Michael Pryor discusses writing humour in YA

Michael Pryor is one of Australia’s most prolific and published authors, with 35 books and over fifty short stories to his name! We recently caught up with him to discuss new book Gap Year in Ghost Town, and learn about the use and appeal of humour in YA writing.

Tell us about your new novel, Gap Year in Ghost Town?

This book is aimed fairly at YA readers. I wanted to write something that was funny and scary and pop culture aware. I wanted to write something with a main character who wants to do the right thing but is conflicted about it. I wanted to write something that draws on and acknowledges the amazing enthusiasm of fandom in all its incarnations.

So, yes, it’s about ghosts and exciting stuff like that, but at its heart it’s about family and what it means. And the main characters are transitioning to adulthood, and they know it. They’re having to take on grown-up responsibilities, for better and for worse, in a modern world.

You describe it as a comedy/adventure. Other than to make us laugh, what role do you see humour having in the novel?

It’s a highlight thing, I suppose. Put black against white and the black is blacker and the white whiter. When an adventure is leavened with funny bits, the humour is more humorous and the danger is more dangerous. Win. Think Buffy The Vampire Slayer, North by Northwest or Raiders of the Lost Ark.

Do you find young adults are particularly responsive to humour in books?

When you think about it, young people often communicate with their friends using humour. Listen to them – they’re always joking around, bantering, attempting witticisms, puns and thigh slappers. They respond to it, too, in reading. So many of them ask for a book that’s funny, but trying to hit the right funny bone is a real challenge.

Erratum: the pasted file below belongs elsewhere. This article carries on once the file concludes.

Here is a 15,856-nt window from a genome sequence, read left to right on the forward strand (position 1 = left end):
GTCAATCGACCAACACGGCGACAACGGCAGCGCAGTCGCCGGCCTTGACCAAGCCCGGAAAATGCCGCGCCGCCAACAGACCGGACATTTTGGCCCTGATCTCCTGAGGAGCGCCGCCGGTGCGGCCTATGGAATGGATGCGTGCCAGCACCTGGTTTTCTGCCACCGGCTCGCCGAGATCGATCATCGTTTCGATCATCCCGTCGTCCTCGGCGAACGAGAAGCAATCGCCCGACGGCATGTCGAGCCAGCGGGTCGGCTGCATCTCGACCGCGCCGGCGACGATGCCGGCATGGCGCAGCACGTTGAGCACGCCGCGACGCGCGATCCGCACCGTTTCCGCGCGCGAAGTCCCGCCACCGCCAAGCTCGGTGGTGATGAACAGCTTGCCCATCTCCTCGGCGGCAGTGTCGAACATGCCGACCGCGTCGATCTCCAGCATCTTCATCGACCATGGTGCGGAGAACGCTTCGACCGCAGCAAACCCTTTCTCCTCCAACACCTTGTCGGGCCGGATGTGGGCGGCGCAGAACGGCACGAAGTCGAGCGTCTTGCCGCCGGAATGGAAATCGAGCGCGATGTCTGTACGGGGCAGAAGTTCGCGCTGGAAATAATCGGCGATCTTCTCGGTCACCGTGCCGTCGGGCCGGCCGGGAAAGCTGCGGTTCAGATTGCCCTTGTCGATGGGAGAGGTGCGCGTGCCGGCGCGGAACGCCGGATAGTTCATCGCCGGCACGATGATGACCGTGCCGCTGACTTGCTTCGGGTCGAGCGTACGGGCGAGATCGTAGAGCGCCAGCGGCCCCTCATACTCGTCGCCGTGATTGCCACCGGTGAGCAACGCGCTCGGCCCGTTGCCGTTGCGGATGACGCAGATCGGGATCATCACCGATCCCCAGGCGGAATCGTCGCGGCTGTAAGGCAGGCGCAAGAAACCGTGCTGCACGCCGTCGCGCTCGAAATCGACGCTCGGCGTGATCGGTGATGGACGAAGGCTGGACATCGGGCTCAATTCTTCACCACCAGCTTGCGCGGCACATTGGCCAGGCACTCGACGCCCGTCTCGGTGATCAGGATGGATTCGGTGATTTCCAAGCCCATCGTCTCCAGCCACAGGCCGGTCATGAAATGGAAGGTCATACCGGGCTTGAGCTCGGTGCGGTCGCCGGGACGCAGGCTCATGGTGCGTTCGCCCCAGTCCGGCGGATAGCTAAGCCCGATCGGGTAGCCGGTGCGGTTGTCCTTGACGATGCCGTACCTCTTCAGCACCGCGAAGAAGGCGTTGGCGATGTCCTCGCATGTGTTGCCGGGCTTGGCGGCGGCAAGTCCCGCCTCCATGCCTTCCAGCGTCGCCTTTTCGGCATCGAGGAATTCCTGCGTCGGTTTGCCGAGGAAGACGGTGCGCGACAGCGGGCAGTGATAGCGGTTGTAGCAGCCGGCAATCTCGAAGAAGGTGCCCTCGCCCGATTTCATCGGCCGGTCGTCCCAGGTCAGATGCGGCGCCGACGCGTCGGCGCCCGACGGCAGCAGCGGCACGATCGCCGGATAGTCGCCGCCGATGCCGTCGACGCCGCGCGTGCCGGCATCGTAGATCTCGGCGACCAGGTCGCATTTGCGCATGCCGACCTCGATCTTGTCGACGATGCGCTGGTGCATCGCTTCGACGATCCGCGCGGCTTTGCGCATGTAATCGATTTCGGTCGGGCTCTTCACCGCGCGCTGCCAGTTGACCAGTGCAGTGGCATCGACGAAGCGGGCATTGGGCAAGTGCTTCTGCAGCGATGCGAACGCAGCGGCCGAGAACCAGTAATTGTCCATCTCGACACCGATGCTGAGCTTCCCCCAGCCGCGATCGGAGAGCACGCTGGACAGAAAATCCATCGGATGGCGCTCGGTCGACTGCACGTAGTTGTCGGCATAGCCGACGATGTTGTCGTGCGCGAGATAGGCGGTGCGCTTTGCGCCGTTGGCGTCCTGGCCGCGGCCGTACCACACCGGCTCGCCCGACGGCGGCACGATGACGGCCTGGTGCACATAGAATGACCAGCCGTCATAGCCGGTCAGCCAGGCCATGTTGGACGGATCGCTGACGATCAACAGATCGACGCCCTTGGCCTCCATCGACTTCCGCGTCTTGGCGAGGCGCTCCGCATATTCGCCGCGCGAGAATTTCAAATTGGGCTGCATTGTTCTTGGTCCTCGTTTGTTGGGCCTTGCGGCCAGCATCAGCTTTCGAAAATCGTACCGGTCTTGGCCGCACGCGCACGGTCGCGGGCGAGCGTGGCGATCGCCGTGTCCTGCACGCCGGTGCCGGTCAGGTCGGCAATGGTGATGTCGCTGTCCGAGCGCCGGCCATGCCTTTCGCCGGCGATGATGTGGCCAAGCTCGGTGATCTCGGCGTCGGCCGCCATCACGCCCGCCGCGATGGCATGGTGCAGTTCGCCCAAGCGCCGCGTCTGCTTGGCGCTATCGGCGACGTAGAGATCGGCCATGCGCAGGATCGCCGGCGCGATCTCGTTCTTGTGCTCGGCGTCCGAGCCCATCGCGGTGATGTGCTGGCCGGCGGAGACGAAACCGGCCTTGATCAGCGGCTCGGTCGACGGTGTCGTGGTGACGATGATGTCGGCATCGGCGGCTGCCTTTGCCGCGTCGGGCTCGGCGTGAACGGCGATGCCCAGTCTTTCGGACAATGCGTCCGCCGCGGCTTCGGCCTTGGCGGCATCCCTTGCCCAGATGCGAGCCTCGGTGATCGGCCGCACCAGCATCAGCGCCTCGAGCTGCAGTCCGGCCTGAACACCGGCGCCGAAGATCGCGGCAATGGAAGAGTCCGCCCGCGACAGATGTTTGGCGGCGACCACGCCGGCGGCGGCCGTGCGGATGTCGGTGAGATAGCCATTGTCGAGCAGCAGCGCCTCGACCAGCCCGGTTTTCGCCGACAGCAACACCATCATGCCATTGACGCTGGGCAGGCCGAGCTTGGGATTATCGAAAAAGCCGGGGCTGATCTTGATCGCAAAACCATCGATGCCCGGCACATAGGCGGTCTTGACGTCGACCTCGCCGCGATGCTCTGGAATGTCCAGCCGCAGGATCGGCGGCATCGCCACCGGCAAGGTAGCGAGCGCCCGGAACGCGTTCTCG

Being funny demands all or nothing. If you try writing a romance and it’s not entirely successful, it can still be moderately romantic. When you don’t quite pull off a thriller, it can be moderately thrilling. But if you aim for funny and miss, then it’s not moderately funny – it’s unfunny, it’s a lead balloon, it’s irritating.

Do you have any tips for budding writers on how to successfully include humour in a story?

I like the unexpected so throw in something startling that takes the reader by complete surprise. A talking alpaca, for instance. And understatement is something that I think can be particularly appealing to Australian readers – ‘being pursued by a bloodthirsty ghost can take the edge off your day, sometimes’. Dry, self-deprecating, deadpan. It’s nice because it assumes the reader is smart enough to see what’s really going on, and so builds a useful connection between book and reader. Conversely, overstatement, the glorious exaggeration that everyone in the story knows is exaggeration, but they’re willing to go along with it for effect can really work.

Then there are running gags – always loved by attentive readers, and banter between smart characters jousting verbally, playing with words, testing each other out can be so much fun. And don’t underestimate the power of pop culture references. They’re touchstones and quick ways of characterising moments in recognisable ways. It’s also a gesture of knowingness, of inclusivity.

And I don’t mind a good pun, either. Just between us I’ve discovered a way to get away with them. Your character flags that they’re about to drop an awful pun, and the other characters react appropriately.

Michael Pryor is one of Australia’s premier Science Fiction and Fantasy authors. He has more than a million words in print, having published more than thirty-five books and over fifty short stories. Michael has been shortlisted seven times for the Aurealis Awards and seven of his books have been CBCA Notable Books. For more on Michael and his books, visit his website michaelpryor.com.au.

Gap Year in Ghost Town is a smart, snappy, funny and scary ghost-hunting adventure. Anton Marin and his father, hereditary ghost hunters, are on high alert after a spike in ghost manifestations. Anton wants to help the ghosts. New girl in town, Rani Cross, wants to slice and dice them. And they both need to work together to keep the city safe.

If you’d like to chat Gap Year In Ghost Town, it’s the pick for #YARoomChat on Monday night on Twitter:

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